You are watching: Kichijoji dake ga sumitai machi desu ka?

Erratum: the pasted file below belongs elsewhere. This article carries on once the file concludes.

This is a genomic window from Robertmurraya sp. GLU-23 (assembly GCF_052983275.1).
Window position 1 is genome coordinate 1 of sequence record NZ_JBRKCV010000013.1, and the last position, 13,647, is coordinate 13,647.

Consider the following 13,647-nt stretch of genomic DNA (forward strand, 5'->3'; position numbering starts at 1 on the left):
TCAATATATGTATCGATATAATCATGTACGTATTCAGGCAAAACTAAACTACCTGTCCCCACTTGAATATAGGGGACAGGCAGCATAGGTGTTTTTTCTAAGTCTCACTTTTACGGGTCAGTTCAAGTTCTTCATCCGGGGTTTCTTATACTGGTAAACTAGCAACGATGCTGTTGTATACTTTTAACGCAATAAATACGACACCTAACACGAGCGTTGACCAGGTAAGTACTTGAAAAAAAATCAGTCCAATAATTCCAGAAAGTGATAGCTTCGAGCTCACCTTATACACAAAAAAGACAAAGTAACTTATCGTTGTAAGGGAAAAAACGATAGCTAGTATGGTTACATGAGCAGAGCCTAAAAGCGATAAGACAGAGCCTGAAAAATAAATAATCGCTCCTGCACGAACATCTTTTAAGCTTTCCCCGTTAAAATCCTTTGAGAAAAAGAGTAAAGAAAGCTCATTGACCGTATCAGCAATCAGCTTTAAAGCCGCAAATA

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Long story short: this is basically a tourist guide for Tokyo's various suburbs.So, if you lived in or near Kichijoji and decided you want to rent a new apartment, you'd wish such a real estate agency like this one existed. This fictional one is run by lady twins who are slightly excentric, more than slightly overweight and very much into heavy metal, but that's neither here nor there. They absolutely will, however, sit down with you to talk about your ideal apartment and will make their utmost efforts to guide you to your ideal apartment, even if it's not in Kichijoji - and somehow it never is. Along the way they'll show you why they chose this exact apartment for you, be it for the safety of the general vicinity or, more importantly, for all the cool shops and cafés in the neighborhood.The twins' biggest challenge, though, is to have their own house adequately renovated.So yes, like I said, this manga is a thinly veiled tourist guide. The client of the episode will be shown around an area they're unfamiliar with and so they'll discover it together with the reader. Of course, the art is both gorgeous and functional enough to bring out the appeal of the landscape, the buildings, the shops, and sometimes the people as well. Sometimes the drawings feel a bit clinical, but overall it's a joy to look at.Of course it's not just an art exhibition either, there will be moments of humor, drama and calm as well, brought by various characters. Of course most of them will only appear once, the only constants are the twins and their very peculiar store clerk. But these three are more than enough to provide some comedy whenever necessary or applicable. For everything else there are the customers, and they bring their own human, down-to-Earth, realistic and relatable stories with them. Maybe one of them will find their relationship in shambles, maybe another one will feel beleaguered by a stalker, maybe yet another one will want a change of pace, or maybe yet again another one will state that her current living conditions go against her sense of aesthetics. Yes, her, for the clients are for the most part women. There is probably no special meaning here, at least I haven't been able to spot one, it's just how it is. The only problem would be that the satisfied client is out of the picture and therefore gone at the end of an episode, the next one starts from scratch with another one. But it's a big one, it's hard to care for any of them that way.But still, it's always fun to read another episode of "Kichijoji", and not only because of the relatable women who are looking for a new place to live, not only because of the staff of Shigeta's Real Estate (although they're quirky and fun). Of course it's also because you get to see depictions of real places and landscapes in Tokyop that look as realistic as they can be in a black & white drawing. Some cafés will look neat, other will look stylish, there are some cool shops, malls and shopping streets and, as an added bonus, there are even some real people who'd be glad to be in charge of your interior design and your garden, should you ever settle down somewhere nearby. If you ever decided to take a trip to Tokyo, you could perhaps even use this manga to pick out places to visit.Don't expect much more from this though. It is, after all, an episodic manga about taking strolls in Tokyo's various suburbs, and if that isn't enough to hook you, I'm afraid you'll feel disappointed.